South African retailers have been putting their Black Friday specials online well ahead of the big sales day and may even extend them into December to try salvage what has been a dismal trading year.
The hard lockdown period which only allowed essential retail to reopen crippled many retailers and although they are hoping for a sweeping rescue by Black Friday and festive season sales, coronavirus precautions will keep many consumers away.
Black Friday usually conjures up images of snaking queues and crowded stores, however, it is likely to be muted this year due to the pandemic, as shoppers will still be expected to socially distance and wear masks in-store, says Nashil Chotoki, national retail asset manager for Redefine Properties.
Furthermore, as part of the health regulations, stores will also be expected to limit the number of people inside at any one time.
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“We are already seeing retailers working around this by extending promotions rather than limiting it to just a few days. We expect to see a Black November or even a Black December as retailers go all out to capture the available rands and cents.”
With the threat of coronavirus still a clear and present danger, malls and national retailers can’t risk attracting large crowds as seen in the preceding years, often camping outside and queueing for hours for deep discounts.
For this reason, Black Friday is getting a “pandemic makeover”, and instead of waiting for Cyber Monday, shoppers will be able to buy online any and all discounted products as deals that are usually reserved for in-store shopping will appear online during the month.
However, despite the euphoria around Black Friday and the sales surge that follows, Chotoki says retailers are likely to run fewer discounting promotions compared to last year as they cannot afford the reduction in margin following the series of COVID-19 related lockdowns.
Still, Meshel Muzuva, a senior finance and economics lecturer at Mancosa private higher education institution, says marketers can easily influence and leverage consumers’ behaviour to get them to spend more on Black Friday.
He, therefore, cautions South Africans to not indulge in the temptation of mega discounts – especially when such purchases are made on credit and during the huge economic impact that Covid-19 still has on the economy.
With stores navigating a Covid-19 minefield of hygiene protocols, limitations on customer numbers and social distancing against a backdrop of consumer financial constraints, he agrees that Black Friday is moving online as a “more viable alternative”, and that Black Friday deals have been put online early as many stores realise people are not willing to risk increasing their exposure to the coronavirus.
“So far, we are seeing deals from Makro, Game, Woolworths, Hi-Fi Corp and other online retailers like Zando and Takealot.”
In 2019 a 35% increase in overall shopping activity was recorded on Black Friday compared to that of a normal Friday; a pattern which was also observed in 2018 between Black Friday and a normal month-end, reveals data from Lightstone. Black Friday 2019 coincided with the end of the month (November 29), as opposed to 2018 when it occurred a week before month-end on November 21.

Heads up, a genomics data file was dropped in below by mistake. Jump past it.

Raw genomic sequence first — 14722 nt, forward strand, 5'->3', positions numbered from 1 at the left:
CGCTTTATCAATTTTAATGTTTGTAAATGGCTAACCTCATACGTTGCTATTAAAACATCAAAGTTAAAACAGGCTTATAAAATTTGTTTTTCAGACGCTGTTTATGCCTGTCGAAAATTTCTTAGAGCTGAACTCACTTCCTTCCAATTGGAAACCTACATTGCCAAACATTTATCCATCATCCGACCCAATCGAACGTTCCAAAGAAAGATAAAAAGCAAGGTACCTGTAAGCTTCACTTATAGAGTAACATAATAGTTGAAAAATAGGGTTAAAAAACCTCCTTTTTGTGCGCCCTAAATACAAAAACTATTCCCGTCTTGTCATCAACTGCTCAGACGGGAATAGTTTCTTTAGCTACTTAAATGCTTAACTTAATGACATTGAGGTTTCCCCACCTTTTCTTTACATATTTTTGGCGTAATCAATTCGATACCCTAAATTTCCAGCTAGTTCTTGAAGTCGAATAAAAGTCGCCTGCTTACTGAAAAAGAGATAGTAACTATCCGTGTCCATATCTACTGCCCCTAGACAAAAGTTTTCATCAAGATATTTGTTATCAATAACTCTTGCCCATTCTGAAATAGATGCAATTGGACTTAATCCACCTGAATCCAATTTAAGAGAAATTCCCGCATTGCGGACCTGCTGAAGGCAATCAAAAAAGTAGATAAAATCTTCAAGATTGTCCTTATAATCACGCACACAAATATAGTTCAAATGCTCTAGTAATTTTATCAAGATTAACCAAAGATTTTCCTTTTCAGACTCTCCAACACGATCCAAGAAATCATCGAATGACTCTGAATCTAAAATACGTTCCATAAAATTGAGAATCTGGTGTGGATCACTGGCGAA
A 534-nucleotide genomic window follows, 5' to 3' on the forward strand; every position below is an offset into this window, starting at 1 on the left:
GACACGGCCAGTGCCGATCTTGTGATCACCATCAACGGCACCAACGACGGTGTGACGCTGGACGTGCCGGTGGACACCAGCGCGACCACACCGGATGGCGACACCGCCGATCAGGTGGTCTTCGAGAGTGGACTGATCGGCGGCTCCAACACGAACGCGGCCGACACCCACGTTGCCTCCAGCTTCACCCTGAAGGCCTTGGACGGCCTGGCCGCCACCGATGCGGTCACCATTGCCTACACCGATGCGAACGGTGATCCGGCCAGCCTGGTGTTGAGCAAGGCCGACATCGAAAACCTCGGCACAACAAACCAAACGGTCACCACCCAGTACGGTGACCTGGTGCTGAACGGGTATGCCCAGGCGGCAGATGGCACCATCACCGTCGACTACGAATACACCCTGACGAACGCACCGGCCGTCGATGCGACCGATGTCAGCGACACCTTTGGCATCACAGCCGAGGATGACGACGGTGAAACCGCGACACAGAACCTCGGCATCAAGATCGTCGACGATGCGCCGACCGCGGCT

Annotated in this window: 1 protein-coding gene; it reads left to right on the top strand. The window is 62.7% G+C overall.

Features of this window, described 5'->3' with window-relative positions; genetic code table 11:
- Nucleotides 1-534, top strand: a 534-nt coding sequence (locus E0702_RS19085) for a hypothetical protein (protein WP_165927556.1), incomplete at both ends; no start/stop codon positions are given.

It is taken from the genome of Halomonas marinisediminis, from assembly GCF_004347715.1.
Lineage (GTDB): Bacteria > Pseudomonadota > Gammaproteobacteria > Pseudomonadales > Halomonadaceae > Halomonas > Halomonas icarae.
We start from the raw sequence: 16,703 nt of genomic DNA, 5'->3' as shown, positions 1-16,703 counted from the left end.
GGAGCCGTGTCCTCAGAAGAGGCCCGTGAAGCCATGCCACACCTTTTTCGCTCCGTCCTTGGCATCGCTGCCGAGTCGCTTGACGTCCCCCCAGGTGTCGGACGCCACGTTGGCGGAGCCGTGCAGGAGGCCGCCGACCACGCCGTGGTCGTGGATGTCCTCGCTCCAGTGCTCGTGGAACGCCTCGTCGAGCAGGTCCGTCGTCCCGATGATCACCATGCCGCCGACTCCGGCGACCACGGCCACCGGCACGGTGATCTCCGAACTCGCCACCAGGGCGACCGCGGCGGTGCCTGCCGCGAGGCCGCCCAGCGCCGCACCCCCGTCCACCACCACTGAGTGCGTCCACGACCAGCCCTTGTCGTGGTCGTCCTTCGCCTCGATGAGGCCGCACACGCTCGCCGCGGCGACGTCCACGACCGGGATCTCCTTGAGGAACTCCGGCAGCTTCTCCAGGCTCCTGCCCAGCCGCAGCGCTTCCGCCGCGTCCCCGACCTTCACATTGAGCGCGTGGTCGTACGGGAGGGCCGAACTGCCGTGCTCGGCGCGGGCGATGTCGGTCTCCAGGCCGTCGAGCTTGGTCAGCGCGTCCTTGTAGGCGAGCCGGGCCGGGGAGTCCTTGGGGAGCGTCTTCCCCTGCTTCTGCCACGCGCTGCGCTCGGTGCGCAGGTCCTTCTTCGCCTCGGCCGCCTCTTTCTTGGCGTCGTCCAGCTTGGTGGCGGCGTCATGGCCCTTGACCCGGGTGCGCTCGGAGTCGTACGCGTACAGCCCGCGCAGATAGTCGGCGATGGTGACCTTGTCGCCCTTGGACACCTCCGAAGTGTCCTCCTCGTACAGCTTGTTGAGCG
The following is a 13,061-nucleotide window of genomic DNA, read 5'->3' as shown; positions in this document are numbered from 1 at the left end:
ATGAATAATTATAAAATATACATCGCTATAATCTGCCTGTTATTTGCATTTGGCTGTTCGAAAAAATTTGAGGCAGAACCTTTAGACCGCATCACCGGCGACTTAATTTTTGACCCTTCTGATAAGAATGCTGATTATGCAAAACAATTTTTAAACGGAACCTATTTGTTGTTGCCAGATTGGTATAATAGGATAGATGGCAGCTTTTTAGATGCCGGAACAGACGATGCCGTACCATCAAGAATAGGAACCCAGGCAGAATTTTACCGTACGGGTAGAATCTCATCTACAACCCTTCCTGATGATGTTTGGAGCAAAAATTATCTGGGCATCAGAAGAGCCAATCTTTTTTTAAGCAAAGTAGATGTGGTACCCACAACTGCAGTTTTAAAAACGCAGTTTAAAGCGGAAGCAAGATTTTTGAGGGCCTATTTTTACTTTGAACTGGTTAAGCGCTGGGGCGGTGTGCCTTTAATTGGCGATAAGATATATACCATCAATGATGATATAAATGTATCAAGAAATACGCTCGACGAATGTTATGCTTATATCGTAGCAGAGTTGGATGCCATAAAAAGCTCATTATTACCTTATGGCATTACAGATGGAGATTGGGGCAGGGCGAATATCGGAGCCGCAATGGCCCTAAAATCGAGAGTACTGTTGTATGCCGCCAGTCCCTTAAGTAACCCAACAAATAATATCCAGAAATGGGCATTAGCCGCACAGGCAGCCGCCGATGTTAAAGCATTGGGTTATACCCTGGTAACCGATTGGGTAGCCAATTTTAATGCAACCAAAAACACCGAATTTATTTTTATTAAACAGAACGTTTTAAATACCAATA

This allowed for different shopping behaviours between the two years.
“Our conclusion was that there was an additional uplift in activity during 2019 when Black Friday behaviour and month-end shopping behaviour was combined,” says Lightstone’s Linda Reid from Lightstone.
Aggregated and anonymised data from Tracker showed that during the previous two years, shopping destinations were busier two days before Black Friday compared to other normal weekdays.
“With many retailers offering ‘Black Month’ discounts in 2020, it will be interesting to compare the entire month’s activity to that of previous years.”
Mike Farquharson, managing director of online courier aggregator Rush says the situation presents a “unique opportunity” for South Africa’s e-commerce players, particularly smaller retailers, to win over consumers through fast and efficient customer service, which includes flexible and convenient courier services.
In today’s digital age, delivery services have become essential to how modern businesses operate, agrees Chamaine Pelser, sales manager at The Courier Guy, a Rush partner.
“The courier performs the last mile of the customer journey. A late delivery could ruin the entire experience regardless of the quality of service until that point.”
Black Friday and festive shopping aside, Org Geldenhuys, managing director of Abacus Divisions says some commercial property sectors out there will benefit from Covid-19, including companies involved in the logistics, online retail, home delivery, and entertainment industries.
Earlier this year he stated that warehousing, distribution, logistics, and courier companies. Would experience growth following the pandemic and that tenants in this space would require additional warehouse space as online shopping grew.